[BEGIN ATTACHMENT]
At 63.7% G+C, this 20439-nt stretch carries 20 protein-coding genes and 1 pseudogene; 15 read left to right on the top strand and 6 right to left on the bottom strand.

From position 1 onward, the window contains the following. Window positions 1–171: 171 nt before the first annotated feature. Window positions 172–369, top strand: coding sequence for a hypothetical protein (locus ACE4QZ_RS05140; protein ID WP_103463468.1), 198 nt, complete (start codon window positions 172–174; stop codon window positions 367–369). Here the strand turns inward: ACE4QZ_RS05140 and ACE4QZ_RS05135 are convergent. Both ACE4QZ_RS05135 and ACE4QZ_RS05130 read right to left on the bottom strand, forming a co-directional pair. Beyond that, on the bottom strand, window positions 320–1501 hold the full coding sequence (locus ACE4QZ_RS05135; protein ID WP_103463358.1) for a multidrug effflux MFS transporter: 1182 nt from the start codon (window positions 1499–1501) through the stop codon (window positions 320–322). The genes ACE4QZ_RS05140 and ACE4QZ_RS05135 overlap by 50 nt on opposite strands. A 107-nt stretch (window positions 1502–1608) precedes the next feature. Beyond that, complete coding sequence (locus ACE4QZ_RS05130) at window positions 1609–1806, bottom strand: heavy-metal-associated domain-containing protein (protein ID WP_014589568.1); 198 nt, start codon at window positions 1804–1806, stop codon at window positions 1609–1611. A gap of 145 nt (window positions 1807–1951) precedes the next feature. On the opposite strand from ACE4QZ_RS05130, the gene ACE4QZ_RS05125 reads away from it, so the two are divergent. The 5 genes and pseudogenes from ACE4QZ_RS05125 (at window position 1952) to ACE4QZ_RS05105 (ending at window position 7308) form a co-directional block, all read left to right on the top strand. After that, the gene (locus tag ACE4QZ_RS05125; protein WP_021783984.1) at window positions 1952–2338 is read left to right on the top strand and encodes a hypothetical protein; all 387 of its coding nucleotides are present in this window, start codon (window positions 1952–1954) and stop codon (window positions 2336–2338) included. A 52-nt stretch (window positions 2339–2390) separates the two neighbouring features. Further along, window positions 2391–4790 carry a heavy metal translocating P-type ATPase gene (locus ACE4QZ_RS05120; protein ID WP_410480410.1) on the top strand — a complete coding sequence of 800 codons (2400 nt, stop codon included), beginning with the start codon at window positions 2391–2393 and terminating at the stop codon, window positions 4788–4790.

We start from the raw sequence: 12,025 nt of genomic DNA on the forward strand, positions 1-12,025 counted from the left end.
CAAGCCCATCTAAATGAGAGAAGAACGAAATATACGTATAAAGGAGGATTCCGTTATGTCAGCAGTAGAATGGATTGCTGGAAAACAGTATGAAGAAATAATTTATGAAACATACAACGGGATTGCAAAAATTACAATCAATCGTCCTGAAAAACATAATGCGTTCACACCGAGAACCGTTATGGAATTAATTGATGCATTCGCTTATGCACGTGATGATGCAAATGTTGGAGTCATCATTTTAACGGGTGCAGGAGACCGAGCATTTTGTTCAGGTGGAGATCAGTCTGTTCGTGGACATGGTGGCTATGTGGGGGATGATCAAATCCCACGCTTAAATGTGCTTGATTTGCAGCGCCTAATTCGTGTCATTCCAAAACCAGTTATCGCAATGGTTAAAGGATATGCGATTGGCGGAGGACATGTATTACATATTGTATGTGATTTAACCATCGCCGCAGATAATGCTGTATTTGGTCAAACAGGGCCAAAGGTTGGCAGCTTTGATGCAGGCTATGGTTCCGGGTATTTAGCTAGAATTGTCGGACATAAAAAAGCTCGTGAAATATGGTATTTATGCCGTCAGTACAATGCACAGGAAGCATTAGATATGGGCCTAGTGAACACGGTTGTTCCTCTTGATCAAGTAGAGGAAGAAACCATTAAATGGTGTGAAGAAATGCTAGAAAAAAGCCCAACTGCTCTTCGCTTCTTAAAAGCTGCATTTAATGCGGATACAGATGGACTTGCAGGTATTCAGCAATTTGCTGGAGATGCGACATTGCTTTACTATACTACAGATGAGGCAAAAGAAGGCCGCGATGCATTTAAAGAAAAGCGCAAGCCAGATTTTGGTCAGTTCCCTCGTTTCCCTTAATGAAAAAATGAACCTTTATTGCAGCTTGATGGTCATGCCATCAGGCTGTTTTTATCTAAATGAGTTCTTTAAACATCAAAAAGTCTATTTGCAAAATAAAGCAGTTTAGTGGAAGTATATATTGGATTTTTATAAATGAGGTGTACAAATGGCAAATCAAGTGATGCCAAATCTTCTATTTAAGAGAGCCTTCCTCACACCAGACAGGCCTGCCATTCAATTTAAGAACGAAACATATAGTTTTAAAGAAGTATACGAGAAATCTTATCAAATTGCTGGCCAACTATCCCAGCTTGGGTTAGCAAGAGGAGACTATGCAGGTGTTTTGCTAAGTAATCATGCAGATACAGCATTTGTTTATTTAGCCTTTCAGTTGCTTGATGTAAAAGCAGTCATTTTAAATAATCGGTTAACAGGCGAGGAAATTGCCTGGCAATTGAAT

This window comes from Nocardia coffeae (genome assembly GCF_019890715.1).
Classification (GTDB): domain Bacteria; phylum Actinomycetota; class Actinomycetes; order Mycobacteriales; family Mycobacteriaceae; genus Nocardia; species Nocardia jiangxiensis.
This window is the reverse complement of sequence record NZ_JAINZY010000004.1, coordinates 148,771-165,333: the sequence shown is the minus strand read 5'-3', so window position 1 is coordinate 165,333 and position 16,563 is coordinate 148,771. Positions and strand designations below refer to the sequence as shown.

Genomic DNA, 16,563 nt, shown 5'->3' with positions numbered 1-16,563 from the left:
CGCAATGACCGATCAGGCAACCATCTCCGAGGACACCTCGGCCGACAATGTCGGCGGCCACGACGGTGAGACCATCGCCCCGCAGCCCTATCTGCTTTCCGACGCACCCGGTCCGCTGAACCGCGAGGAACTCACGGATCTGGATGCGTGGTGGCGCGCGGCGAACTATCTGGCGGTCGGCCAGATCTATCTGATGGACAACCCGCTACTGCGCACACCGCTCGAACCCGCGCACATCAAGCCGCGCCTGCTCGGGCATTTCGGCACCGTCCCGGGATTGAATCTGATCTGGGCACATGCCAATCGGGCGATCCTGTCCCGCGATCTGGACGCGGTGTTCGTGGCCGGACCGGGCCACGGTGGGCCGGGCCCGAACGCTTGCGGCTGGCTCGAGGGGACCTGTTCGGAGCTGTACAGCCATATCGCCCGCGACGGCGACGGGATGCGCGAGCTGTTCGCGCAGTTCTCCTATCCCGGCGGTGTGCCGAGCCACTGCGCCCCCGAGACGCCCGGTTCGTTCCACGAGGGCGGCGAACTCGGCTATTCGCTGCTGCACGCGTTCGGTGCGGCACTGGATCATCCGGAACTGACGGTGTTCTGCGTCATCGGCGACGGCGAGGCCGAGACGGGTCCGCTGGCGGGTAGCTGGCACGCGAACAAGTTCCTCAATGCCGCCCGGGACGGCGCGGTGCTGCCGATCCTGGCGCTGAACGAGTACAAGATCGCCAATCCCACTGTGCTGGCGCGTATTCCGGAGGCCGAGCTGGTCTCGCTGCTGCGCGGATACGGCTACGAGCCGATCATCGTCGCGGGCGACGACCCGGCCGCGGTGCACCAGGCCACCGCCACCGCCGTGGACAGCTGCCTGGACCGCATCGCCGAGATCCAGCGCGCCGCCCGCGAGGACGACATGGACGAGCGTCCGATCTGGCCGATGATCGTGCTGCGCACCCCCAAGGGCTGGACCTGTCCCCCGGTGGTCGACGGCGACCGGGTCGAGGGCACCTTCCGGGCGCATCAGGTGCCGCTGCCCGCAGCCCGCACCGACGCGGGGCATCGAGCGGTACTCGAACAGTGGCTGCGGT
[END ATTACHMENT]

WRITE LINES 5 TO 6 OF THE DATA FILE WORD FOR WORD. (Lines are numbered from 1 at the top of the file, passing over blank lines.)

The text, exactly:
This window comes from Nocardia coffeae (genome assembly GCF_019890715.1).
Classification (GTDB): domain Bacteria; phylum Actinomycetota; class Actinomycetes; order Mycobacteriales; family Mycobacteriaceae; genus Nocardia; species Nocardia jiangxiensis.